Robert Merle’s The Brethren is the first in a 13 volume series of historical novels published in France between 1977 and 2003 which have now finally begun the process of appearing in English thanks to translator T Jefferson Kline and Pushkin Press. Set in the 16th century, it tells the story of that period through the experiences of the de Siorac family and through the eyes of the second son, Pierre. Merle describes its construction in a brief introduction:
“It is a concentric tale, whose first circle is the family, second circle a province and third a kingdom, whose princes receive no more attention than is necessary to understand the happiness and unhappiness of those who, far away in their baronial courts, depended on their decisions.”
My limited knowledge of historical fiction makes it difficult for me to name an English language equivalent, but The Brethren neither seeks to recreate the world of the powerful as Wolf Hall does, nor use history as a backdrop to a different kind of story as in The Name of the Rose. Instead there is a clear intention to demonstrate the historical events of the time as they affect characters who are neither at their centre or entirely removed from them.
The de Siorac family are a Protestant family at a time of great religious division in France and much of the novel focuses on the tensions that arise as, first one faction, then the other, achieves temporary superiority. Pierre’s father, Jean, and his brother in arms and namesake Jean de Sauveterre are ex-soldiers who together buy the chateau Mespech with the intention of making a life for themselves after their service in the army:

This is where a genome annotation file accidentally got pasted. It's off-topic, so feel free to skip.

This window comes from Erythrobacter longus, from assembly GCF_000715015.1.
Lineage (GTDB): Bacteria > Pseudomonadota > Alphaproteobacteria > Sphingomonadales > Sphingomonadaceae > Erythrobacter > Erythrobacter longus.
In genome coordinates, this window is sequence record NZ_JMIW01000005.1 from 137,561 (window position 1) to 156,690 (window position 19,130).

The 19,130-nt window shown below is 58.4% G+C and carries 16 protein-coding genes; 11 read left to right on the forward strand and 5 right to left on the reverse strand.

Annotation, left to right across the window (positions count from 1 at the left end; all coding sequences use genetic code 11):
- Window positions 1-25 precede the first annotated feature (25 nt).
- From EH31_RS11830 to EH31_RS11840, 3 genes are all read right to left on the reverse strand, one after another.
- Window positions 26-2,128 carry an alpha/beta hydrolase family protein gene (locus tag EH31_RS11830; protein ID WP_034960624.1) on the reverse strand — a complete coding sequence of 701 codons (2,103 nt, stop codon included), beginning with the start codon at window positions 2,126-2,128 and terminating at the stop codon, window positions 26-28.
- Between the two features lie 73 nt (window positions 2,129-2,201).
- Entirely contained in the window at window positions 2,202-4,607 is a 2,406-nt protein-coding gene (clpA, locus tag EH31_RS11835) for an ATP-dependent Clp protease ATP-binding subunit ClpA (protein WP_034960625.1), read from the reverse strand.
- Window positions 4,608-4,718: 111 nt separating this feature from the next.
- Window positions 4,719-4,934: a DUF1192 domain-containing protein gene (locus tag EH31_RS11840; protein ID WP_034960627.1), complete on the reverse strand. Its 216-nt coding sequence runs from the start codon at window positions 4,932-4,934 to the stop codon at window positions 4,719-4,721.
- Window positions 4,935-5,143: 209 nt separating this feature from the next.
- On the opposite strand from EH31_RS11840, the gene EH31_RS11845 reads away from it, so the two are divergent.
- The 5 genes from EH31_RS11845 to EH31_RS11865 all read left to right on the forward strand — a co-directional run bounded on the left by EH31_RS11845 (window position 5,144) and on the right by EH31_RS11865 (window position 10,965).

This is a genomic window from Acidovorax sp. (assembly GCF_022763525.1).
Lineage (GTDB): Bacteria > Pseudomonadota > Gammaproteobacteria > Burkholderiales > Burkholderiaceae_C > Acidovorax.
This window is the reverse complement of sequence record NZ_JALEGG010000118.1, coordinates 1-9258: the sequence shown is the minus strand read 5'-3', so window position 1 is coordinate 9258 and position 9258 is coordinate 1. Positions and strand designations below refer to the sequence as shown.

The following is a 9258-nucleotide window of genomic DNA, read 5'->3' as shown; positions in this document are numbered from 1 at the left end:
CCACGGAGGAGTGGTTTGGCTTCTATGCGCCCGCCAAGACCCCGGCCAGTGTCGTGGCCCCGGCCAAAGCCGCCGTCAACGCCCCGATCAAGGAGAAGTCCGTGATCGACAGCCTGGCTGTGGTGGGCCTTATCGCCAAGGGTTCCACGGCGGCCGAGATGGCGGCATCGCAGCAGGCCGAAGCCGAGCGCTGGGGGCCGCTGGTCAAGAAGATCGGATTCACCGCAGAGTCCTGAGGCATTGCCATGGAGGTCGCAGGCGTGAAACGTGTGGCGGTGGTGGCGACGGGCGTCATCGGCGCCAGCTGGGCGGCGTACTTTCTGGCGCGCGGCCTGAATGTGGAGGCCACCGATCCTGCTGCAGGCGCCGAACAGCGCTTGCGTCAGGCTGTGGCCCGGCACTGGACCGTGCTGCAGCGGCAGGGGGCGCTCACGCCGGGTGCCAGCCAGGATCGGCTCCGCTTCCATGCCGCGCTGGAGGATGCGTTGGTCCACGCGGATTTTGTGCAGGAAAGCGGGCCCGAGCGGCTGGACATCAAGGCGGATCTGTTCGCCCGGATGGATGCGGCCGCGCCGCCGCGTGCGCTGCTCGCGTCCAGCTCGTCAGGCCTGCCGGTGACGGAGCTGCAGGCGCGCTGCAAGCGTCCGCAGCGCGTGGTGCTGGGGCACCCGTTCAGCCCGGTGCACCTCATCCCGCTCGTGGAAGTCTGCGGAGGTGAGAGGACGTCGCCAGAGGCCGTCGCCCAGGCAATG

“Between these two were woven, out of the hazards of battle, and their many brushes with death from which each had saved the other, the ties of an affection so deep that neither time, misfortune, nor even my father’s marriage could damage it in the slightest.”
The above quotation also gives a sense of the voice of the novel which seeks to echo an older rhythms of English without containing too many archaic terms. This can seem a little slow at times, particularly initially when Pierre is recounting events that took place before he was born. However the original novel was written in the French of the period (described on Wikipedia as ‘virtually untranslatable’) so it would have been a betrayal of the source to translate into an entirely contemporary English.
For lovers of historical fiction, the novel is rich with detail and contains some wonderful scenes demonstrating the dangers of the time, such as when the chateau is attacked by gypsies or when order collapses in the local town as the plague takes hold (an early version of The Walking Dead). Most dangerous of all is the two Jeans’ Protestant religion (not shared by Siorac’s wife or by their servants) which they initially keep hidden – a decision as to whether to make it public is one of life and death.
A lighter strand is provided by de Siorac’s inability to control his lust (much disapproved of by de Sauveterre) giving Pierre a half-brother, Samson. Pierre seems to be following in his father’s footsteps given his nightly adventures with the servant’s daughter Helix. Although there a number of strong and sympathetic female characters, it has to be said they can veer towards cliché at times and it is the men who are the clear heroes of the story. (Of course, this may change in later volumes).
The Brethren is a very pleasurable way to learn about 16th century France. Its style means it lacks the impact of Wolf Hall and it is certainly not as knowing as The Name of the Rose, but for those who enjoy historical novels I suspect they will want to follow Pierre on his journey as he leaves Mespech in the final pages.